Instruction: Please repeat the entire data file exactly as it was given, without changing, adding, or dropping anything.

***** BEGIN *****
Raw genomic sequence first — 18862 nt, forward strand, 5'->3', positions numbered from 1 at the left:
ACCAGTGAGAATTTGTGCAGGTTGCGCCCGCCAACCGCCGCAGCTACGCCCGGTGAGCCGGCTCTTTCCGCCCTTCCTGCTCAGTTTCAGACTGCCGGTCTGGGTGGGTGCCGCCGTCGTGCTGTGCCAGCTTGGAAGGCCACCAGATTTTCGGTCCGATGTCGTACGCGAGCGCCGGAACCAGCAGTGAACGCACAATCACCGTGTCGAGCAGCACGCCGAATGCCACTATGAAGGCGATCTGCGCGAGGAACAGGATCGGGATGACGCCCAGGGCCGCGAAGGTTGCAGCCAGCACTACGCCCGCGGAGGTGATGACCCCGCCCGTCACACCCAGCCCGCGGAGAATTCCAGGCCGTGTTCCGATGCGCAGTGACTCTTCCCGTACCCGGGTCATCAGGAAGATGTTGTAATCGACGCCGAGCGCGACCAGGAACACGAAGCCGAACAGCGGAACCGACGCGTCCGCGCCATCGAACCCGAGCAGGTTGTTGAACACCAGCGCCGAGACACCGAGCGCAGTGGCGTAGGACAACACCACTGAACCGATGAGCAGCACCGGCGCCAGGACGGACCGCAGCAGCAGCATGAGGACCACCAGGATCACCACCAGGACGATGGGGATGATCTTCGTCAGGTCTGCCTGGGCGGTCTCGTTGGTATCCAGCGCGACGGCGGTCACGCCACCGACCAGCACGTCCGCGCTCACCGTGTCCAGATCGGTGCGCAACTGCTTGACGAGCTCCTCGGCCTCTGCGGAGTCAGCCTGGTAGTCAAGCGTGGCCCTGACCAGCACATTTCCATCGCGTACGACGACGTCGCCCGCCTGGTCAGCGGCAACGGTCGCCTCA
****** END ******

Raw genomic sequence first — 18862 nt, forward strand, 5'->3', positions numbered from 1 at the left:
ACCAGTGAGAATTTGTGCAGGTTGCGCCCGCCAACCGCCGCAGCTACGCCCGGTGAGCCGGCTCTTTCCGCCCTTCCTGCTCAGTTTCAGACTGCCGGTCTGGGTGGGTGCCGCCGTCGTGCTGTGCCAGCTTGGAAGGCCACCAGATTTTCGGTCCGATGTCGTACGCGAGCGCCGGAACCAGCAGTGAACGCACAATCACCGTGTCGAGCAGCACGCCGAATGCCACTATGAAGGCGATCTGCGCGAGGAACAGGATCGGGATGACGCCCAGGGCCGCGAAGGTTGCAGCCAGCACTACGCCCGCGGAGGTGATGACCCCGCCCGTCACACCCAGCCCGCGGAGAATTCCAGGCCGTGTTCCGATGCGCAGTGACTCTTCCCGTACCCGGGTCATCAGGAAGATGTTGTAATCGACGCCGAGCGCGACCAGGAACACGAAGCCGAACAGCGGAACCGACGCGTCCGCGCCATCGAACCCGAGCAGGTTGTTGAACACCAGCGCCGAGACACCGAGCGCAGTGGCGTAGGACAACACCACTGAACCGATGAGCAGCACCGGCGCCAGGACGGACCGCAGCAGCAGCATGAGGACCACCAGGATCACCACCAGGACGATGGGGATGATCTTCGTCAGGTCTGCCTGGGCGGTCTCGTTGGTATCCAGCGCGACGGCGGTCACGCCACCGACCAGCACGTCCGCGCTCACCGTGTCCAGATCGGTGCGCAACTGCTTGACGAGCTCCTCGGCCTCTGCGGAGTCAGCCTGGTAGTCAAGCGTGGCCCTGACCAGCACATTTCCATCGCGTACGACGACGTCGCCCGCCTGGTCAGCGGCAACGGTCGCCTCA